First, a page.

If you make a directed graph with an edge $$x\to f(x)$$ for each $$x\in \{1,\dots,5\}$$, and ignore any self loops $$x\to x$$, what remains is a rooted forest where each tree has depth at most $$2$$. If we let $$F_{h,n}$$ be the number of rooted forests on $$n$$ vertices with a depth of at most $$h$$, and $$F_h(x)=\sum_{n\ge 0}F_{h,n}x^n$$ be the exponential generating function, then $$F_h(x)=\exp(x F_{h-1}(x))$$ This is because a rooted forest is given by partitioning the underlying set ($$\exp$$), choosing a root for each set $$(x)$$, and then putting a rooted forest structure with depth $$h-1$$ on the remaining elements of each set $$F_{h-1}(x)$$. In your case, we get $$F_2(x)=\exp(xF_1(x))=\exp(x\exp(xF_0(x)))=\exp(x\exp (x\exp(x)))$$ Therefore, it follows that $$F_{2,n}=n![x^n]\exp(x\exp (x\exp(x)))$$ where $$[x^n]f(x)$$ is the coefficient of $$x^n$$ in the power series $$f(x)$$. For example, the Mathematica code

5! * SeriesCoefficent[ Exp[x Exp[x Exp[x]]], {x, 0, 5}]

verifies your count of $$756$$, as shown on Wolfram Alpha.

• Oops, you beat me to it. Mar 15 at 15:22
• @Milten I prefer the exposition in your answer, and the summation formula you derived gives a pretty doable way to evaluate the number by hand. Mar 15 at 15:25
• From both of your methods i got a method which is not lengthy and bashy respected Milten Sir and Mike Earnest Sir , should i post it as a answer to my own query ? Mar 15 at 16:53
• @WizardMath I would be very interested in seeing it! Mar 15 at 16:59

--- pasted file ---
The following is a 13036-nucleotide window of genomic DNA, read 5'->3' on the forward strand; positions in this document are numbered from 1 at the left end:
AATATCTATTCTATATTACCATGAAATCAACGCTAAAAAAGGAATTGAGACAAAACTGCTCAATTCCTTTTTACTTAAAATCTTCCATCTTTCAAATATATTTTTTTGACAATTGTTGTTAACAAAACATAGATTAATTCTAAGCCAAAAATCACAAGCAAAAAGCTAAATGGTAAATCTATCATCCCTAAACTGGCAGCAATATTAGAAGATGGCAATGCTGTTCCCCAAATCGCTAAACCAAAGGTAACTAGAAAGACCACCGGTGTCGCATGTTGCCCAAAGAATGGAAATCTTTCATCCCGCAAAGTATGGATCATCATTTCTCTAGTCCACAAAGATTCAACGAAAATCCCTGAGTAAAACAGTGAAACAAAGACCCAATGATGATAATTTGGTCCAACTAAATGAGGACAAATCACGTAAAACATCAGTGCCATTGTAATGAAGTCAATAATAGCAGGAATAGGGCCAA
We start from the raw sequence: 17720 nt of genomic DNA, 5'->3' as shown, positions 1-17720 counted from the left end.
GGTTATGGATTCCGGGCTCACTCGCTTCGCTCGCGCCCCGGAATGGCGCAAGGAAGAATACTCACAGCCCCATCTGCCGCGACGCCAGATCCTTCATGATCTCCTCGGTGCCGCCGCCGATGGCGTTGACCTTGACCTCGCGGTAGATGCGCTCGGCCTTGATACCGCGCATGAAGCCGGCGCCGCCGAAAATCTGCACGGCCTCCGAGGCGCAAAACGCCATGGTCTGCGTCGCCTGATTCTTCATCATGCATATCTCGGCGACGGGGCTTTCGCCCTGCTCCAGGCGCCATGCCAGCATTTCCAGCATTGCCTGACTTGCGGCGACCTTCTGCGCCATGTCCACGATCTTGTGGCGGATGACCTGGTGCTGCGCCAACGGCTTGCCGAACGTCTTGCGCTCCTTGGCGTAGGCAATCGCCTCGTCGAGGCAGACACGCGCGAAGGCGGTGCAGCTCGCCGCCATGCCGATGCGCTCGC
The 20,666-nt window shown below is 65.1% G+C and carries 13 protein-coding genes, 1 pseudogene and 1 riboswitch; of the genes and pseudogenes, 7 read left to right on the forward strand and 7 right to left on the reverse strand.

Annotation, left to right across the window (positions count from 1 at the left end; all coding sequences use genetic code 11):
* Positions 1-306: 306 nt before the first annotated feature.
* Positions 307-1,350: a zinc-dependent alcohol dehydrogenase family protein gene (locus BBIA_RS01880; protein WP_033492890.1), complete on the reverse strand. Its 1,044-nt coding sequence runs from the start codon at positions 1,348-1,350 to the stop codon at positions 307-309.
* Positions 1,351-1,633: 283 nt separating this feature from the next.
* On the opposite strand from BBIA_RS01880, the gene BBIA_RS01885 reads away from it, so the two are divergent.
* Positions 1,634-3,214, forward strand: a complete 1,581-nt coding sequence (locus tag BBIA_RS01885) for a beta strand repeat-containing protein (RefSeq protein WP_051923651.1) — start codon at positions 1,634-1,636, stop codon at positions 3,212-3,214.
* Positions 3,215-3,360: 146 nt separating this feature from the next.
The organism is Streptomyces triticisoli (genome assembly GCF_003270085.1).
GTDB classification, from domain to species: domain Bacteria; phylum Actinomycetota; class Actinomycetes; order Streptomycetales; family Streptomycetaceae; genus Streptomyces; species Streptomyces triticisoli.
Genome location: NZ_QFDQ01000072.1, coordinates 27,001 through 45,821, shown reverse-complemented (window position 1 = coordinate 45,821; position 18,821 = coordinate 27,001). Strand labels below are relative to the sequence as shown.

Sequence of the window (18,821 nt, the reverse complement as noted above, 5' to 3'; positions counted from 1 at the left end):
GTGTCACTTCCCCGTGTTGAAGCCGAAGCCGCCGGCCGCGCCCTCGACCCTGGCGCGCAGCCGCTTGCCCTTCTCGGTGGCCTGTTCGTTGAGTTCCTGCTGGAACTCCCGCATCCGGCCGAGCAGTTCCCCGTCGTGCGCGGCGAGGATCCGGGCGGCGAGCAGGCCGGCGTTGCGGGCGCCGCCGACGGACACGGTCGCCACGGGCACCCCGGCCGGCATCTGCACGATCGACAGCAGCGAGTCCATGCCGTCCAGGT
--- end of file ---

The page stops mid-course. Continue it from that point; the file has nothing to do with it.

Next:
• I shared , pls comment if its all gud or something is missing :) Mar 15 at 17:07

From @Mike Earnest and @Milten approaches, now I am considering a graph on $$\{1,2,3,4,5\}$$ made by placing an arrow from $$i$$ to $$j$$ if $$f(i)=j$$, and removing all self-loops. Absolutely we can have no cycles, so this graph is in fact a forest. Adding a vertex $$r$$ to the graph and having all roots of trees in this graph (that is, $$i$$ with $$f(i)=i$$) point to $$r$$. Then what we want to count is trees on $$\{1,2,3,4,5,r\}$$ with every vertex a distance of at most $$3$$ from $$r$$ (this is equivalent by directing all edges towards $$r$$). Ignoring the distance condition, Cayley's formula gives that there are $$6^4=1296$$ trees. We now must subtract the trees with at least one vertex of distance $$4$$ from $$r$$. Such trees will have a "backbone" of $$5$$ consecutive vertices ending at $$r$$ (say $$v_4,v_3,v_2,v_1,r$$) and then the 6th vertex will have one of these as its parent. If the parent is $$r,v_1,v_2,v_4$$ there are $$5!$$ trees each, and if the parent is $$v_3$$ there will be $$\frac{5!}{2}$$ because the 6th vertex and $$v_4$$ can be swapped. Hence required answer is $$1296-120\cdot 4-60 = 756$$.

• That all checks out, nicely done :^) Mar 15 at 17:09
• Ty Sir:) , now i am just thinking whose answer i should tick mark it as only one answer can be choosen according to the system here in MSE Mar 15 at 17:23
• Nice :) You are free to accept your own answer if you feel it matches the question best. Of course with just a few more vertices you would get more and more cases to consider again. Mar 15 at 17:24
• Hmm well said Sir 👍 Mar 15 at 17:31